By Sohn Suk-joo, Assistant Professor of English
When I was a freshman about two decades ago I made a list of things to do. First, I wanted to join several clubs so I could have various experiences outside my chosen department. I joined the college newspaper, a singing club, and a social studies club after checking a dozen. However, I withdrew from them just a few months later. Second, I hoped to have a girlfriend. Fresh from a boys' high school, however, I had a hard time plucking up the courage to ask them out or was a bit too brusque even when doing so. Third, I made a resolution to read as many books as possible, say 50, per semester. Pressed for time in class, tests, and other activities, however, I could hardly spend time in the library to say nothing of borrowing close to 50 books.
Yes, my first semester in college was a flop. Looking back on those days, I realize my failure was mainly because of the poor management of time in a completely different setting from high school where teachers had supervised and controlled almost everything. I just heard and believed everything will be better in college, and it led to the naive idea that it will be possible to do so many different things as a first-year student. As I mentioned above, however, things were beginning to fall apart in the first few months of my college life.
Since I have been there and done that, I have a few pieces of advice for freshmen. First of all, choose only a few goals and concentrate on them. Soon after starting the first semester, you will mostly likely find yourself juggling with too many balls. It would be wise to prioritize your goals before you carry them out. Second, don't give up after a series of possible failures. There are more semesters ahead of you, so don't lose hope of getting better. In fact, my misfortune in the first semester served as a crucial lesson for the rest of my college years. Last but not least, what really matters is direction, not speed. Persist in the right direction, and you will see the results slowly but surely. In other words, strive to reach a destination in the long term rather than staying at a way-station!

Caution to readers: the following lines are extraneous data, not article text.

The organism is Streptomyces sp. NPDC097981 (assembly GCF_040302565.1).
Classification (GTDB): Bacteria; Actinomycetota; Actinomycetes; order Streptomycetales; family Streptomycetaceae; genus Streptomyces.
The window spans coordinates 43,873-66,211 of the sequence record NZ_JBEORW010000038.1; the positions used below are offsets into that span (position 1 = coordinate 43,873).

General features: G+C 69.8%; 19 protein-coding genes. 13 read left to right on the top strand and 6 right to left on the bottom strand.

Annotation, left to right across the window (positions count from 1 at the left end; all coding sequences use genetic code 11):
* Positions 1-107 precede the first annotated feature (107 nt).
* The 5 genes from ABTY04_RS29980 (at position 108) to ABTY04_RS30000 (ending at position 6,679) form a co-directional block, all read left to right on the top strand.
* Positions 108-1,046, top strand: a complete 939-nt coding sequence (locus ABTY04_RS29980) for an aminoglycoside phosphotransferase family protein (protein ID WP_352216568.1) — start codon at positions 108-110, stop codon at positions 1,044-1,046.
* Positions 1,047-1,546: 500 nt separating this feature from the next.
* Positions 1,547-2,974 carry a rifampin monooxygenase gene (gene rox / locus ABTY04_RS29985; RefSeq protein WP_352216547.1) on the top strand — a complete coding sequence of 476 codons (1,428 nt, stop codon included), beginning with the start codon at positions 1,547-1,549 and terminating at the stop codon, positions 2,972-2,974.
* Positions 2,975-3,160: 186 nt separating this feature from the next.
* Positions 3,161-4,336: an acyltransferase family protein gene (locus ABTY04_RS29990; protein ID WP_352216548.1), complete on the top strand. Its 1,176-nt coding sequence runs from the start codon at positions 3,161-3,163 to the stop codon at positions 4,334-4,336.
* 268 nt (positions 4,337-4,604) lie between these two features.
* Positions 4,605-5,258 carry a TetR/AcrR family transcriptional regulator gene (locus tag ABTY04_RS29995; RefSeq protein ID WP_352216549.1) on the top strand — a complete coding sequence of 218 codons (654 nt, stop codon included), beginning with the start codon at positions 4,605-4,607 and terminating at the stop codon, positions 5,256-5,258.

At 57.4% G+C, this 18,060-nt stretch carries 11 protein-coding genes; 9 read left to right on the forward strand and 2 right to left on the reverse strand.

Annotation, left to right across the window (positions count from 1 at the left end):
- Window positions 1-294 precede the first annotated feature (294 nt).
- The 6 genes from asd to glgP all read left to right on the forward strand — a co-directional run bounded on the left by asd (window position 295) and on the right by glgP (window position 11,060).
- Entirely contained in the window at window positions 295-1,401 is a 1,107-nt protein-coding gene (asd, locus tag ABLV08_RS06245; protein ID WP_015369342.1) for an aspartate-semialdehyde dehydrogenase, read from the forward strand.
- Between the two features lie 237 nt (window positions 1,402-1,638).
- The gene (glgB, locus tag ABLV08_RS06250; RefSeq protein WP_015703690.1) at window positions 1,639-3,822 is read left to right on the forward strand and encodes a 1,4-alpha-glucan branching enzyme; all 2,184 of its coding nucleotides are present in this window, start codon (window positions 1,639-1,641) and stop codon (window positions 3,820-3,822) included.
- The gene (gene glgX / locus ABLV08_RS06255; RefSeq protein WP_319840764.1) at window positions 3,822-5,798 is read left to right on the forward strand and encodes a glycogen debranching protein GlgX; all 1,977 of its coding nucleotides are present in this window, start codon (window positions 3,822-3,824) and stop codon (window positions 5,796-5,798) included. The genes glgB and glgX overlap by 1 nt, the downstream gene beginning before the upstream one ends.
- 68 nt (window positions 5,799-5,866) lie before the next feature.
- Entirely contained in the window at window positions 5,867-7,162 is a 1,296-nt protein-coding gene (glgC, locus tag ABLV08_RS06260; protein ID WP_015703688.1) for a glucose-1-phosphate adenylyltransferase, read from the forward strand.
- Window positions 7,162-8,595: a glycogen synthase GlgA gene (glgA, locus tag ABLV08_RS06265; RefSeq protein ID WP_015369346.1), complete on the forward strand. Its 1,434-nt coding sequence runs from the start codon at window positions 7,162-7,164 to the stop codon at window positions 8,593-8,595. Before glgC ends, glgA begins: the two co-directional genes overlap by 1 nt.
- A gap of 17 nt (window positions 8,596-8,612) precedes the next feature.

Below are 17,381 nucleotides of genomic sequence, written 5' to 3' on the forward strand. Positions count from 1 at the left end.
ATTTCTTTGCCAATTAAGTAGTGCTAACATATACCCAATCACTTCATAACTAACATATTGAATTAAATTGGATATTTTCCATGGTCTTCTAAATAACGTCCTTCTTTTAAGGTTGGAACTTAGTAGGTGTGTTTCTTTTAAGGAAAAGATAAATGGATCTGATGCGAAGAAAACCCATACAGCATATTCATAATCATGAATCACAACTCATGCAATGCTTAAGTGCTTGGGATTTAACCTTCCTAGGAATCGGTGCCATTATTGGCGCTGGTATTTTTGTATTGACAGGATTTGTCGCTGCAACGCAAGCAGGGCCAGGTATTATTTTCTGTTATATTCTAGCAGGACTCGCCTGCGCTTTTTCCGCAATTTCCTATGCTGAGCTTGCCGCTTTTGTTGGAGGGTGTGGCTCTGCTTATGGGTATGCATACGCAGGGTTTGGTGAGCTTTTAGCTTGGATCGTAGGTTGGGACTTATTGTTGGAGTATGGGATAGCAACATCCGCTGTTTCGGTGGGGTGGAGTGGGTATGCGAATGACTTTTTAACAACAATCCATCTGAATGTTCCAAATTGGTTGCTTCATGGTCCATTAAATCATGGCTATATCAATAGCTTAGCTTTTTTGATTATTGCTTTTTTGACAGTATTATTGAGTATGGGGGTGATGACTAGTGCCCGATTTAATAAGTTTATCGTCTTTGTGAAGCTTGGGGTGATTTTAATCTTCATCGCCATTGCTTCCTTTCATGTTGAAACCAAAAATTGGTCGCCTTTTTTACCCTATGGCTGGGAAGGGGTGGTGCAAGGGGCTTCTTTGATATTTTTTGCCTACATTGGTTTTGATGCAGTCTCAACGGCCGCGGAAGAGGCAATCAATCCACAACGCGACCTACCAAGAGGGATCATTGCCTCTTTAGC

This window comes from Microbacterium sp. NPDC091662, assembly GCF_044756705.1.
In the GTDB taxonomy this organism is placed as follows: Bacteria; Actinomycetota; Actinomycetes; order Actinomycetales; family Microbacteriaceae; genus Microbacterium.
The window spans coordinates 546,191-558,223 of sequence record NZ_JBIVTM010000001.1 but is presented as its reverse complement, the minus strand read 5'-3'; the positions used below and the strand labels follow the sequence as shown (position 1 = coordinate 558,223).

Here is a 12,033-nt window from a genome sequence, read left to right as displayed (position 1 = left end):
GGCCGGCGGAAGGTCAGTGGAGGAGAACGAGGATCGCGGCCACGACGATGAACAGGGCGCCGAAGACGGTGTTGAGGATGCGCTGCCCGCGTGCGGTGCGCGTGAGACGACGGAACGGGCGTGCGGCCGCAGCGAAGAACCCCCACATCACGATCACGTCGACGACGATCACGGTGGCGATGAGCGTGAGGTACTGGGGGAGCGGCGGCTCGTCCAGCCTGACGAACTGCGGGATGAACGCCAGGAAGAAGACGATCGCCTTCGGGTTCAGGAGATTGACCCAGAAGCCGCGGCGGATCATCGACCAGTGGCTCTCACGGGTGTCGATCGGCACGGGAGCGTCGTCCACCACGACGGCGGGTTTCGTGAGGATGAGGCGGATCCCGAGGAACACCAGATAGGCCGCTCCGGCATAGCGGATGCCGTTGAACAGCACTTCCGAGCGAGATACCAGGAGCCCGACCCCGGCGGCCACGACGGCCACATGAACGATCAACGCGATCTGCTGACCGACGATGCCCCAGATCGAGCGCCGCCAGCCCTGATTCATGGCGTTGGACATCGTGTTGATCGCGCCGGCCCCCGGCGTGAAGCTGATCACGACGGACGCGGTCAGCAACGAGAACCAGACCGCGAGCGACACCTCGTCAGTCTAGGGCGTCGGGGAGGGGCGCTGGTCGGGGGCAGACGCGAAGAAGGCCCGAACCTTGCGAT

Life is a long journey full of surprises, sometimes totally unexpected boons. If I can turn back the clock and go back to those days, what I really wish to do as a freshman is not to be afraid and try everything possible. Yes, failure lies in wait for you. That's obvious. If you really learn how to fail and learn from it, however, you will know you have better chances ahead. (end)